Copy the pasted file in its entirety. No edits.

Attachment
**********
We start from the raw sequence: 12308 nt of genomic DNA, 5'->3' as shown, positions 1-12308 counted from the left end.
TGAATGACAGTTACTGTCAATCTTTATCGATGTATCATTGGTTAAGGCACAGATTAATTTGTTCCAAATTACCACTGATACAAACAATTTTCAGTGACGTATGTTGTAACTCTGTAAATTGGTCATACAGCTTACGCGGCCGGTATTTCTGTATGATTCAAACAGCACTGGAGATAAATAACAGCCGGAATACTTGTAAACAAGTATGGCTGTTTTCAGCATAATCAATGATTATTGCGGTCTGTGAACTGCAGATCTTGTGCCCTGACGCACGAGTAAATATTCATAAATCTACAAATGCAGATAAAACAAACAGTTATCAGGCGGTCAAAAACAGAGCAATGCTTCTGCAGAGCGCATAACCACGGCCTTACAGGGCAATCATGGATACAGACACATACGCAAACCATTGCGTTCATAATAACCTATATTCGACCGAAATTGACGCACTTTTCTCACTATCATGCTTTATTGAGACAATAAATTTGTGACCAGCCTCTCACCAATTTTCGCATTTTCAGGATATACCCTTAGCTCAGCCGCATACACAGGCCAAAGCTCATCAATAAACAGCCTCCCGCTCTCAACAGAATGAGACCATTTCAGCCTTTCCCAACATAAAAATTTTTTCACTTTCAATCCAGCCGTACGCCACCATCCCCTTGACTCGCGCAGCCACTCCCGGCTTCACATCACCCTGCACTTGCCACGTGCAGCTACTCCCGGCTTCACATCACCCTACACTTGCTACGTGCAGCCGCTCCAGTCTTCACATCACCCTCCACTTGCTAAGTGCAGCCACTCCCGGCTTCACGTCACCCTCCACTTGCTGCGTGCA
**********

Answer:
We start from the raw sequence: 12308 nt of genomic DNA, 5'->3' as shown, positions 1-12308 counted from the left end.
TGAATGACAGTTACTGTCAATCTTTATCGATGTATCATTGGTTAAGGCACAGATTAATTTGTTCCAAATTACCACTGATACAAACAATTTTCAGTGACGTATGTTGTAACTCTGTAAATTGGTCATACAGCTTACGCGGCCGGTATTTCTGTATGATTCAAACAGCACTGGAGATAAATAACAGCCGGAATACTTGTAAACAAGTATGGCTGTTTTCAGCATAATCAATGATTATTGCGGTCTGTGAACTGCAGATCTTGTGCCCTGACGCACGAGTAAATATTCATAAATCTACAAATGCAGATAAAACAAACAGTTATCAGGCGGTCAAAAACAGAGCAATGCTTCTGCAGAGCGCATAACCACGGCCTTACAGGGCAATCATGGATACAGACACATACGCAAACCATTGCGTTCATAATAACCTATATTCGACCGAAATTGACGCACTTTTCTCACTATCATGCTTTATTGAGACAATAAATTTGTGACCAGCCTCTCACCAATTTTCGCATTTTCAGGATATACCCTTAGCTCAGCCGCATACACAGGCCAAAGCTCATCAATAAACAGCCTCCCGCTCTCAACAGAATGAGACCATTTCAGCCTTTCCCAACATAAAAATTTTTTCACTTTCAATCCAGCCGTACGCCACCATCCCCTTGACTCGCGCAGCCACTCCCGGCTTCACATCACCCTGCACTTGCCACGTGCAGCTACTCCCGGCTTCACATCACCCTACACTTGCTACGTGCAGCCGCTCCAGTCTTCACATCACCCTCCACTTGCTAAGTGCAGCCACTCCCGGCTTCACGTCACCCTCCACTTGCTGCGTGCA